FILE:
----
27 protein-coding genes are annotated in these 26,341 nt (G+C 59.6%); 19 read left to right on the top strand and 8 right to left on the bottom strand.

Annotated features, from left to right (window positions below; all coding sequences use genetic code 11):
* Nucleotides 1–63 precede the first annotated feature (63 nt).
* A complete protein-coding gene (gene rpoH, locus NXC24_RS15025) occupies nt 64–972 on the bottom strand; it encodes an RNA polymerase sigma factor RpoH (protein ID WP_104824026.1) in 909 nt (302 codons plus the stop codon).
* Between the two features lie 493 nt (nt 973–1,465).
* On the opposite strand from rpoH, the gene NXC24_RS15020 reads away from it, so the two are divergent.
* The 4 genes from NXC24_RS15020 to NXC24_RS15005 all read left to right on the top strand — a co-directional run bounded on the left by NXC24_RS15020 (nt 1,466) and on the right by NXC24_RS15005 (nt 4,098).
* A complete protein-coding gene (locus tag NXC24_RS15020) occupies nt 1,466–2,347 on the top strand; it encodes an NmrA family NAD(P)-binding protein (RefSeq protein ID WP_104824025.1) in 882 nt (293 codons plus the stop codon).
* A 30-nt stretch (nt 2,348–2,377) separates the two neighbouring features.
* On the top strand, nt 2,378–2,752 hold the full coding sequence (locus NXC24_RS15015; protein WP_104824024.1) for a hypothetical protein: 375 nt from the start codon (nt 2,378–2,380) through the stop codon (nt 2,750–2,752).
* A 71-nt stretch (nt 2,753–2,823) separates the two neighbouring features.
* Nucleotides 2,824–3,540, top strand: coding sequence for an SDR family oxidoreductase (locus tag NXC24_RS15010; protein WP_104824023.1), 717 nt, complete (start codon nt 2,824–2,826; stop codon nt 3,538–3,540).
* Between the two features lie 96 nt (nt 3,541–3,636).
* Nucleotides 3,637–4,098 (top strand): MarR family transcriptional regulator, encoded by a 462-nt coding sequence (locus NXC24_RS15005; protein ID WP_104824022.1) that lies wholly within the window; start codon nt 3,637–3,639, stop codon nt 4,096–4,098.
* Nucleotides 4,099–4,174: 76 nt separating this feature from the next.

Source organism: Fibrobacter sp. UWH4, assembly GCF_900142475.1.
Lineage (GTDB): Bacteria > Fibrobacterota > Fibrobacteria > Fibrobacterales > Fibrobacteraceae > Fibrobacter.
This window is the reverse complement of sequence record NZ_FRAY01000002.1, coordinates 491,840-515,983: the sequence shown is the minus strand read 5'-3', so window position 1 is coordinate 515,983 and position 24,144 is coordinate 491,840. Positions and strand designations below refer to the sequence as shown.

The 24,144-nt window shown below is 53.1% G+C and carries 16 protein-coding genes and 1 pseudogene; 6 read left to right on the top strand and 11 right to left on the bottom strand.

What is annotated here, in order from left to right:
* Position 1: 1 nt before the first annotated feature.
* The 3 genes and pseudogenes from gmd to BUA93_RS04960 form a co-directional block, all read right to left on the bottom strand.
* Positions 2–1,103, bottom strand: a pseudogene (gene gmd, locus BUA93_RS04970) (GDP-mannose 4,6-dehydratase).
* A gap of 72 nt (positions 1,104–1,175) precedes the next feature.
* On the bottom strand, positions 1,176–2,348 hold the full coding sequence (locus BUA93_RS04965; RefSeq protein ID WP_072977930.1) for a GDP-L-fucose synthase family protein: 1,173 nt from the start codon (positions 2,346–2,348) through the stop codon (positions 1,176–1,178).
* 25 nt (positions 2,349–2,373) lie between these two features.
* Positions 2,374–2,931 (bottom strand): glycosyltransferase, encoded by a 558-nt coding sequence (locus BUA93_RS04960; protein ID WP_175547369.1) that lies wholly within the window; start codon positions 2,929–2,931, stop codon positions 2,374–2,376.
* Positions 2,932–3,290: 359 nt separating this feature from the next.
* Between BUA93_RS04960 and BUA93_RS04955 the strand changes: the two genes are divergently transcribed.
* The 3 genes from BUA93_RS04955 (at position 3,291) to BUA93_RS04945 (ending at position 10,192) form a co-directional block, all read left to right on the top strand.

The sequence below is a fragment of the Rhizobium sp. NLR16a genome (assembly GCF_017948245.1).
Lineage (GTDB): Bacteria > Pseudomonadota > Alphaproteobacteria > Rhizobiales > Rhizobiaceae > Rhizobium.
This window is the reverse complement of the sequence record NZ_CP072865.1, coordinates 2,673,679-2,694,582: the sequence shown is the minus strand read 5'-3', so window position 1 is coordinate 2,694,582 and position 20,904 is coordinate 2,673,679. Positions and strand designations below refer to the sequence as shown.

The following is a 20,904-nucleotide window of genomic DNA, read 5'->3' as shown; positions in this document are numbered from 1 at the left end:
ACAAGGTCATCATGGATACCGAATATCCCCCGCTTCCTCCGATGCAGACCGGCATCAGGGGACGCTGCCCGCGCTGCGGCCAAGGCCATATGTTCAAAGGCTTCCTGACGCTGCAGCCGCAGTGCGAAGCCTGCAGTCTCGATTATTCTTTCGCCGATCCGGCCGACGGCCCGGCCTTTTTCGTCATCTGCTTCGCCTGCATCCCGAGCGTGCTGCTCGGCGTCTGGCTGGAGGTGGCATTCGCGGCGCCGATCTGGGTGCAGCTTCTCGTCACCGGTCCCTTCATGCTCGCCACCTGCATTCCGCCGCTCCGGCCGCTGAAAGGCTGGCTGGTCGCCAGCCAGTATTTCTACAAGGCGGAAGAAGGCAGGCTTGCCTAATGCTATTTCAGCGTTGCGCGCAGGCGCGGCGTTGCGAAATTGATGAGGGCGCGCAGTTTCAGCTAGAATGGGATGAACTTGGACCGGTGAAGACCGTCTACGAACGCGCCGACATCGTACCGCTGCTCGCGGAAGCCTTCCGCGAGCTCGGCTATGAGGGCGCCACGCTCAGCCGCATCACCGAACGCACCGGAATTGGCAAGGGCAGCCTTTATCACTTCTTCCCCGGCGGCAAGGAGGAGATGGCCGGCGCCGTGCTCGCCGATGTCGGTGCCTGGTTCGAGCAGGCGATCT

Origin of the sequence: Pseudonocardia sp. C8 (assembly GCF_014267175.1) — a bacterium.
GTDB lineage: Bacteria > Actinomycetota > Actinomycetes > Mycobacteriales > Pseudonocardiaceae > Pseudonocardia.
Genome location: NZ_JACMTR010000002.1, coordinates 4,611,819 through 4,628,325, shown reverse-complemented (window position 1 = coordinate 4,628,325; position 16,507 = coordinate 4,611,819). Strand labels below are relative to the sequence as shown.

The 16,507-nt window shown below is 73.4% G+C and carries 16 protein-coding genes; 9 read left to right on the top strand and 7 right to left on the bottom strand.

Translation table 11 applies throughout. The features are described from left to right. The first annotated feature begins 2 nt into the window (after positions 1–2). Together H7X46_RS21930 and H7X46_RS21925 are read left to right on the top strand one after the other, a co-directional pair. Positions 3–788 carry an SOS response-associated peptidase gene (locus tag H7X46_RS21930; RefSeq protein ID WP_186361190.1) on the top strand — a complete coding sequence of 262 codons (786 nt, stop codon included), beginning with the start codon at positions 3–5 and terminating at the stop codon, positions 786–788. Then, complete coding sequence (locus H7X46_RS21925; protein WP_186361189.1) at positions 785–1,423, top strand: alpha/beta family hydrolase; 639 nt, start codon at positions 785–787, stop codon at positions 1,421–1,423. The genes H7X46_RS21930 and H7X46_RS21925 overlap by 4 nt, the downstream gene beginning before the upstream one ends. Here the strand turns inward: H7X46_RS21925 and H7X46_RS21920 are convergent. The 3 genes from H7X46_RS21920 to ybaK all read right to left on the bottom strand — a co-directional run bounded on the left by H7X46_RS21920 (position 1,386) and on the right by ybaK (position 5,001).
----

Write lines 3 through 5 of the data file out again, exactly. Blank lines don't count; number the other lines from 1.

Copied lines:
* Nucleotides 1–63 precede the first annotated feature (63 nt).
* A complete protein-coding gene (gene rpoH, locus NXC24_RS15025) occupies nt 64–972 on the bottom strand; it encodes an RNA polymerase sigma factor RpoH (protein ID WP_104824026.1) in 909 nt (302 codons plus the stop codon).
* Between the two features lie 493 nt (nt 973–1,465).